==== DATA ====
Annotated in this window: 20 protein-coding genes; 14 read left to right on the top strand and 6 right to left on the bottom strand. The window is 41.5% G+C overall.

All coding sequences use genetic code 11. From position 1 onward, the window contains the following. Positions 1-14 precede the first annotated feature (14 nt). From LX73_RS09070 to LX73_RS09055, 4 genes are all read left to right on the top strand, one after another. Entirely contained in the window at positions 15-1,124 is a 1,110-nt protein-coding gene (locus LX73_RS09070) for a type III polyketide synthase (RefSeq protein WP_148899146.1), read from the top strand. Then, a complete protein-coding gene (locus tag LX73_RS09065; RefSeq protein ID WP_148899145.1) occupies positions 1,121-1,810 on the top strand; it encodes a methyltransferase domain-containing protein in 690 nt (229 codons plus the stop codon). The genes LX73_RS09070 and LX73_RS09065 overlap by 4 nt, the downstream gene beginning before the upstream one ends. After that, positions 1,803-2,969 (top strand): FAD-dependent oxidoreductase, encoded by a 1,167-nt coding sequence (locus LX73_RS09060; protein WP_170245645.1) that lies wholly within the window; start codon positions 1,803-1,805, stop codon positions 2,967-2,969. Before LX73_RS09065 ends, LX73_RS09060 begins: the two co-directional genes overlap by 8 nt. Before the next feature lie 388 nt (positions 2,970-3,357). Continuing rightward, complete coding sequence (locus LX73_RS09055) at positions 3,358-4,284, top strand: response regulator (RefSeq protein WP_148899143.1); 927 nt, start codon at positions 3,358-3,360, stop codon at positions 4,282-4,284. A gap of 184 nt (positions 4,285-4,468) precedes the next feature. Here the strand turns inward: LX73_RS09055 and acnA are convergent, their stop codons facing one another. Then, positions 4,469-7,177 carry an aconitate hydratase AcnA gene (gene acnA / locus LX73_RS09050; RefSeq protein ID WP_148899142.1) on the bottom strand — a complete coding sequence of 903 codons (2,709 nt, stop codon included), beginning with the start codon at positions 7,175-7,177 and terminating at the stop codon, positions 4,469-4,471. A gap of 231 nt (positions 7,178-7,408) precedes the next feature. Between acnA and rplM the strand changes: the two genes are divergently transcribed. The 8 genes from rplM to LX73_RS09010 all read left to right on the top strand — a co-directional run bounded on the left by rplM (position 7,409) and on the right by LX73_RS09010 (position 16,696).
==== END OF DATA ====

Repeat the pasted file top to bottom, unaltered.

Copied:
Annotated in this window: 20 protein-coding genes; 14 read left to right on the top strand and 6 right to left on the bottom strand. The window is 41.5% G+C overall.

All coding sequences use genetic code 11. From position 1 onward, the window contains the following. Positions 1-14 precede the first annotated feature (14 nt). From LX73_RS09070 to LX73_RS09055, 4 genes are all read left to right on the top strand, one after another. Entirely contained in the window at positions 15-1,124 is a 1,110-nt protein-coding gene (locus LX73_RS09070) for a type III polyketide synthase (RefSeq protein WP_148899146.1), read from the top strand. Then, a complete protein-coding gene (locus tag LX73_RS09065; RefSeq protein ID WP_148899145.1) occupies positions 1,121-1,810 on the top strand; it encodes a methyltransferase domain-containing protein in 690 nt (229 codons plus the stop codon). The genes LX73_RS09070 and LX73_RS09065 overlap by 4 nt, the downstream gene beginning before the upstream one ends. After that, positions 1,803-2,969 (top strand): FAD-dependent oxidoreductase, encoded by a 1,167-nt coding sequence (locus LX73_RS09060; protein WP_170245645.1) that lies wholly within the window; start codon positions 1,803-1,805, stop codon positions 2,967-2,969. Before LX73_RS09065 ends, LX73_RS09060 begins: the two co-directional genes overlap by 8 nt. Before the next feature lie 388 nt (positions 2,970-3,357). Continuing rightward, complete coding sequence (locus LX73_RS09055) at positions 3,358-4,284, top strand: response regulator (RefSeq protein WP_148899143.1); 927 nt, start codon at positions 3,358-3,360, stop codon at positions 4,282-4,284. A gap of 184 nt (positions 4,285-4,468) precedes the next feature. Here the strand turns inward: LX73_RS09055 and acnA are convergent, their stop codons facing one another. Then, positions 4,469-7,177 carry an aconitate hydratase AcnA gene (gene acnA / locus LX73_RS09050; RefSeq protein ID WP_148899142.1) on the bottom strand — a complete coding sequence of 903 codons (2,709 nt, stop codon included), beginning with the start codon at positions 7,175-7,177 and terminating at the stop codon, positions 4,469-4,471. A gap of 231 nt (positions 7,178-7,408) precedes the next feature. Between acnA and rplM the strand changes: the two genes are divergently transcribed. The 8 genes from rplM to LX73_RS09010 all read left to right on the top strand — a co-directional run bounded on the left by rplM (position 7,409) and on the right by LX73_RS09010 (position 16,696).